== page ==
After rejecting the none-too-subtle advances of local bully Jessica Huckins (Carmen Aniello), shy, bookish Lisa (Kristen Vaganos) decides to go to the local Sheriff’s department to report what happened. Probably not the greatest of ideas, as the Sheriff is Jessica’s mother Deb (Manon Halliburton) and the Huckins clan are none too keen on having their authority questioned by outsiders.
After being viciously assaulted, Lisa is driven out to the woods and dumped there for the local wolves to feed on her. One does attack but Lisa manages to fend it off before blacking out and waking up in the cabin of kindly local Mary (Cinnamon Schultz).
Recovering rapidly from her wounds and her wolf bite, Lisa suddenly discovers she has strength and powers far beyond her imagination. Can Lisa retain enough of her humanity while using the vulpine side of her personality to hit the revenge trail?
With a titular nod to Richard Matheson’s I Am Legend and the inclusion of its 1964 movie adaptation The Last Man On Earth during a sequence in a cinema, Patrick Rea’s film flips the script by having the monster go up against the humans (although you can view Vincent Price as the monster in the aforementioned movie if you wish).
The attack on Lisa is effectively, shockingly staged, focusing less on the physical violence and more on a close-up of Lisa’s face which makes what’s happening out of shot all the more horrible. The subsequent instruction to Sheriff’s Deputy Nick, also a Huckins, to “finish the lesson” to be taught to Lisa out in the woods is extremely chilling and also wisely left to the imagination.
Interestingly, the first target of Lisa’s ensuing pursuit of those who wronged her is the one person who didn’t directly take part in the assault but was witnessing the hideous events at the time. “I didn’t do anything,” they plead. “Exactly,” replies Lisa, before giving them a serious chiropractic adjustment. By not stepping in and attempting to stop what was happening, that character was just as culpable as the others but in other, similar tales they may have been spared. Not so here.
In the lead, Kristen Vaganos handles the transformation from wallflower to wolf extremely well and she convinces as both the confrontation wary Lisa of the first act and the wisecracking, throat-slashing killing machine of the third. Even when she’s giving in to her psychotic urges, you still side with her because, even as a bloodthirsty werewolf/human hybrid, she’s just so damned likeable.
The same can be said of Jennifer Seward, who plays voice of reason and Lisa’s best friend Sam. The quieter scenes with Seward and Vaganos, as they discuss the ramifications of Lisa’s building bloodlust, are just as engaging as the bursts of raging retribution. Their easy-going chemistry further elevates what’s already a winningly scripted view of Lisa and Sam’s closeness.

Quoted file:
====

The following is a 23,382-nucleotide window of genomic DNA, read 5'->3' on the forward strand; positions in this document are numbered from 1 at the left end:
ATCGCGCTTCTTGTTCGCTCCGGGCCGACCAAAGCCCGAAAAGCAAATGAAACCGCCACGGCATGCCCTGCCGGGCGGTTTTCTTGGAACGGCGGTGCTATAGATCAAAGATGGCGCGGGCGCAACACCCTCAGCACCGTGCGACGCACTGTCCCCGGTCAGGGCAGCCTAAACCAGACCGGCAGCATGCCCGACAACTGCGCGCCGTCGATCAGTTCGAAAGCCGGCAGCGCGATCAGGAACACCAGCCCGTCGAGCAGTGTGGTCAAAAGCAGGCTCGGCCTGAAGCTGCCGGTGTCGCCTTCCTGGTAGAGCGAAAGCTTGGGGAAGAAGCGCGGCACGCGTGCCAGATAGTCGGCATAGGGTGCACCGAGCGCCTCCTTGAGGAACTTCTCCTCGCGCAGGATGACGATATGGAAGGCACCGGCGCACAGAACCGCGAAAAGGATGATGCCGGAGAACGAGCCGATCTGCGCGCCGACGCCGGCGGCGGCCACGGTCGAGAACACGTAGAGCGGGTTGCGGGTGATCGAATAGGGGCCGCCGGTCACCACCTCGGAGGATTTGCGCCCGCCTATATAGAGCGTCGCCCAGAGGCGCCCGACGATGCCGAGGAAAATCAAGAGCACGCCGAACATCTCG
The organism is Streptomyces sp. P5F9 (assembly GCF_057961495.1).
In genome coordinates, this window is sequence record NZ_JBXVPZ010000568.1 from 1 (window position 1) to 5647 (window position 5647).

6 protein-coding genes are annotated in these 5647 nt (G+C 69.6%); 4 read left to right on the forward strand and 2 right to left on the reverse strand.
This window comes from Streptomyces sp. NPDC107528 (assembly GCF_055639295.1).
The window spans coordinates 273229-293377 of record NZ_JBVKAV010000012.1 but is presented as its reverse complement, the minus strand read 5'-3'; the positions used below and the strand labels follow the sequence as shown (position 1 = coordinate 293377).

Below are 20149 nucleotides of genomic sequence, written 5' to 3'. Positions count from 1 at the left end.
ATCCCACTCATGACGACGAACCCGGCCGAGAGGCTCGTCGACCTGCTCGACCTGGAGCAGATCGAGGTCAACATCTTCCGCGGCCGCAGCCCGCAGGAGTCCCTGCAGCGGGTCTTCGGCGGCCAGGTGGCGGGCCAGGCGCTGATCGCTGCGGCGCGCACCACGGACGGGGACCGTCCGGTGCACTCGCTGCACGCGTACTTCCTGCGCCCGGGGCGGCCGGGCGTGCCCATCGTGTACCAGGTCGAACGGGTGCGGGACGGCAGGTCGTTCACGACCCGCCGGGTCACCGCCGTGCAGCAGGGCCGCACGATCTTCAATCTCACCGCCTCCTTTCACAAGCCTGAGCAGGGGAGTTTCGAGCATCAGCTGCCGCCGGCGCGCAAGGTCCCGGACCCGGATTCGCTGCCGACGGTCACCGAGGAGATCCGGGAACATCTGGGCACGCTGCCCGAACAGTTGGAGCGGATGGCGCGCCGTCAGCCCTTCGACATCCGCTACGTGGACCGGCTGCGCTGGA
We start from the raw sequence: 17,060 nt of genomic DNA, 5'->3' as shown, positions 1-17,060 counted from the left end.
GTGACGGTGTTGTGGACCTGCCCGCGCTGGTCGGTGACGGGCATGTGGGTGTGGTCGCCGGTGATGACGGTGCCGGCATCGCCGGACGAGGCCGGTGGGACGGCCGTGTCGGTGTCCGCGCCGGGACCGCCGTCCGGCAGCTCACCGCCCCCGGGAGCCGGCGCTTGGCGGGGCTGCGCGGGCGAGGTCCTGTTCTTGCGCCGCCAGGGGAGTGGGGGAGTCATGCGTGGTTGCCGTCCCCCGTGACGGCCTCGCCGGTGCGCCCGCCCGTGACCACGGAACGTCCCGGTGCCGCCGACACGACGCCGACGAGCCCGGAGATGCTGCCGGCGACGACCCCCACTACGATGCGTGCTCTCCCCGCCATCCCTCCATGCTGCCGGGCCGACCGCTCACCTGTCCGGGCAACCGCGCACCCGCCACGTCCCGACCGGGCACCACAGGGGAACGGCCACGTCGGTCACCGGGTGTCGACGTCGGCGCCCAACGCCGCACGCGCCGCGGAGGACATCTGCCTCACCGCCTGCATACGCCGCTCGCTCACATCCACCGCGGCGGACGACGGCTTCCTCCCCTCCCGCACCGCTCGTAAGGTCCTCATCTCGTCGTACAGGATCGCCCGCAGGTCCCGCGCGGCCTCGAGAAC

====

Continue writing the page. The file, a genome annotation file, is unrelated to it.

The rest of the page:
As for the bad guys, they’re very, very bad indeed. Some of them might wear badges, but they’re a law unto themselves. They deal drugs. Their view on prostitution in the town is that it’s okay as long as the boorish, obnoxious Nick gets a free taste of the merchandise first. They’ll kill anyone who gets in their way, or indeed anyone who doesn’t get in their way but doesn’t want to date Jessica.
The Huckins folk are given the odd glint of humanity but in the main they’re just asking to be lycanthrope fodder. The performances aren’t of the pop-eyed psycho variety, though. Aniello resists the OTT approach as Jessica, tempering her outward menace with a hint of insecurity. Her complete ignorance of the irony when she threatens to burn a copy of Fahrenheit 451 is a delight and she plays off Vaganos brilliantly in that sequence.
Halliburton takes a similar, even more downplayed tack as Sheriff Deb. She’s evil, that’s for certain, but her lines are delivered with a detached, icy calm and a total disdain for anyone who isn’t family. I felt she’d be more than a match for anything, even a thing with supernatural powers, which gives an edge to the inevitable showdown between Deb and Lisa, a showdown which doesn’t go down quite how I’d expected.
Given how brutally straight the set-up of I Am Lisa is played, more humorous elements come into play as the story progresses. It doesn’t ever come close to out and out comedy and the very few chuckles are tinged with their own shade of dark but I’m not totally sure I wanted any levity in this one, which probably says much more about me than the film. The choice doesn’t make the finished product in any way worse; I just wanted my revenge served as ice cold as possible.
That said, there are savage kills to be savoured, served up with a satisfying amount of gore. It’s refreshing to see a female-driven revenge story where the only guys in the piece are a) supporting players and b) relegated to being disposable, lunk-headed creeps in service to the stronger women around them. The sisters really are doing it for themselves on screen in this one, and they’re doing a rather good job.
I Am Lisa is a first-rate, distinctive take on the werewolf movie with a particularly fine turn from Kristen Vaganos, who impresses in both bashful and beast modes. Horror fans will, ahem, wolf this one down.
Read Five FrightFest Facts From Patrick Rea director of I am Lisa HERE